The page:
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Coal Mining Disaster Brings Sorrow, Questions

By: Roger Sheppard
By: Roger Sheppard

What Choices Does WV Have?

 

 

 

This week's coal mining disaster in southern West Virginia is a tragedy for the miners, their families and their communities.

Coal mining is and has always been a dangerous job. Regulations and improvements in technology have made it somewhat safer, but obviously, not safe enough. More tons of coal come out of West Virginia each year than ever before, with fewer and fewer coal miners involved due to automation.

That's good news in that when the state used to suffer coal disasters a number of years ago, the fatalities could number well over 100 or 200 at a time. But even one life lost in a coal mining accident is too many.

The safest way to extract coal is thru surface mining. But that has tremendous ecological impact on the land, rivers, streams, and wildlife and can contribute to flooding.

So what is a state like West Virginia, which has so many jobs tied up in coal and which derives millions of tax dollars from coal mining, supposed to do?

It can't say "no more deep mines - it's too dangerous." It can't say "We'll only do surface mining," because not all coal is accessible in this manner and that has its own problems.

Any person running for office in most of the Mountain State who says anything negative about coal or the coal industry, doesn't stand a chance of being elected.

But there are several things that need to be said:

There are some coal operators who don't do enough to ensure workplace safety.

There are some coal miners who probably do un-safe things that jeopardize their lives and the lives of their co-workers for convenience or out of laziness.

The governmental groups charged with overseeing coal mine safety compliance obviously don't have enough teeth, or you wouldn't have mines with scores of safety violations, still operating, and putting miners' lives in danger.

There is a big push in this country for energy independence from foreign oil, that would have us all turn a blind eye to the problems of being too dependent on coal. Whether from the point of endangering waterways, contributing to flood dangers, or posing a danger to the lives of miners, coal has several challenges.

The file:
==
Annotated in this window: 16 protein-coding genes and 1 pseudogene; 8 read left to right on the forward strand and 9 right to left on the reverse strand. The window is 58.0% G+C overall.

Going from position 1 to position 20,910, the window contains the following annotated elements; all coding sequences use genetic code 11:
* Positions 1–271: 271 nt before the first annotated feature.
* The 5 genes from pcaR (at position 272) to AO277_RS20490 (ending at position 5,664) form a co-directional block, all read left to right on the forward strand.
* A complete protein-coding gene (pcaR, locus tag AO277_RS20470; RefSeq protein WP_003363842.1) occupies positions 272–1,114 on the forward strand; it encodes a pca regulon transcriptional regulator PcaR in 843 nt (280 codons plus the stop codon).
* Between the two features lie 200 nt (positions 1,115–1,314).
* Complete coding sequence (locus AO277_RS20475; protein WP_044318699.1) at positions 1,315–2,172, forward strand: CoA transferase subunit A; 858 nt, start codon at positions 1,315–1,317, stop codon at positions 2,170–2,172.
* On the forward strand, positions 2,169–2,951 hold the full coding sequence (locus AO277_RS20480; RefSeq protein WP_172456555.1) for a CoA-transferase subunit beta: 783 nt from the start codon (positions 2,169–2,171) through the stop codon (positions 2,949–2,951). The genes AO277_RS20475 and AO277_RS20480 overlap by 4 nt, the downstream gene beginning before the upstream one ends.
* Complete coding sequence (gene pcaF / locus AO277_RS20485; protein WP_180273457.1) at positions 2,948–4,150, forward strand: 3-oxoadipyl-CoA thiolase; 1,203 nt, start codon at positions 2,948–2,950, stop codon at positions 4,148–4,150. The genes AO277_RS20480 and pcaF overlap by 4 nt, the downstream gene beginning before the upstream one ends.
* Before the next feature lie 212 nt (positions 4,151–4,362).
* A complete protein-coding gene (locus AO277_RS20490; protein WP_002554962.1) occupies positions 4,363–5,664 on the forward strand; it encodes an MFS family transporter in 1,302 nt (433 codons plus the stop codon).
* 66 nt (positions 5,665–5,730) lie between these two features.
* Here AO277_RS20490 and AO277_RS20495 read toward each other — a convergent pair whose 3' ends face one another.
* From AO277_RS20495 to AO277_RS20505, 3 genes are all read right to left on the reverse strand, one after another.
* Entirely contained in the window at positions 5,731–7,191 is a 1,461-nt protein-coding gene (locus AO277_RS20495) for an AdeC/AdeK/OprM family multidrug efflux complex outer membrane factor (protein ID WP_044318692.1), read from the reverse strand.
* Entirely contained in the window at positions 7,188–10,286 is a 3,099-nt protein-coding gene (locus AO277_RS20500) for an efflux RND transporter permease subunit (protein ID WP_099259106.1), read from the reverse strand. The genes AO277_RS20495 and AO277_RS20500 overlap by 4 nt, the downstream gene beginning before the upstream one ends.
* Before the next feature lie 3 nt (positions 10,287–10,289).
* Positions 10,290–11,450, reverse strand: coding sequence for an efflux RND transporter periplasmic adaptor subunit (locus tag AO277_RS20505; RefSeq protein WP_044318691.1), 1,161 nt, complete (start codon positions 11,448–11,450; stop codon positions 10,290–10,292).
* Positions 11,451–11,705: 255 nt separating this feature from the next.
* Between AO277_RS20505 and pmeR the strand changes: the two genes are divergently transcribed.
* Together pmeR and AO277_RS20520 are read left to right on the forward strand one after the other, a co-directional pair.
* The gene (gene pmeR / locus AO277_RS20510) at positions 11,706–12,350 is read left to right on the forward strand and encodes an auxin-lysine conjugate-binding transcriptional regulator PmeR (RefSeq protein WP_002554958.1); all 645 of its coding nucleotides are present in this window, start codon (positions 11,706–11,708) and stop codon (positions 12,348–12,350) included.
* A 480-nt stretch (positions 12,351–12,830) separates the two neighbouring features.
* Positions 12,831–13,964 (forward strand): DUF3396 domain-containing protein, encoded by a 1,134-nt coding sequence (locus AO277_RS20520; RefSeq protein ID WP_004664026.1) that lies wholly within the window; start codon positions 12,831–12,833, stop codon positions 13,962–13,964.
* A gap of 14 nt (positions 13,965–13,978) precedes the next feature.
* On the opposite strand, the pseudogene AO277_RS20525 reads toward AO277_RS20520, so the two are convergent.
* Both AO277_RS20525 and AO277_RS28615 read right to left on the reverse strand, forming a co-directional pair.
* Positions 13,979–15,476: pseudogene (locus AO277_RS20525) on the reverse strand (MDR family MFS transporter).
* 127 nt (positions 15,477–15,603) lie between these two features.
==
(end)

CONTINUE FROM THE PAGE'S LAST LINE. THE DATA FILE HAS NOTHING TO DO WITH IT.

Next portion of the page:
There has been a lot of talk over the past few years about "clean coal technology." But from what I read, that is NOT turning out to be the way to go in the countries that have been experimenting with it. It is proving too difficult, too inefficient or too expensive to do in a full-scale manner.

What West Virginia and other coal states need to do is push hard for stricter state and federal mine safety regulations. Any coal operator that cannot meet tougher standards and says it is being forced to shut down as a result, isn't a good employer in the first place, and given time, would end up killing more miners.

Any miners who are found not to be conducting themselves in a safe manner in the workplace, should be disciplined or fired and prevented from working in any other mines until they can demonstrate that they have learned their lesson.

The state must be constantly pushing for better education in coal areas, so that young people have options about where they want to work when they become adults and so that mining isn't the only logical choice.

And the state must begin looking for ways to rely less and less on coal as a major source of its revenues.

None of this will be easy. And there are many other challenges facing West Virginia.

But as long as we tie our future to the star of one natural resource - whether it's coal or something else - we will always be at its mercy.

That's this week's editorial.

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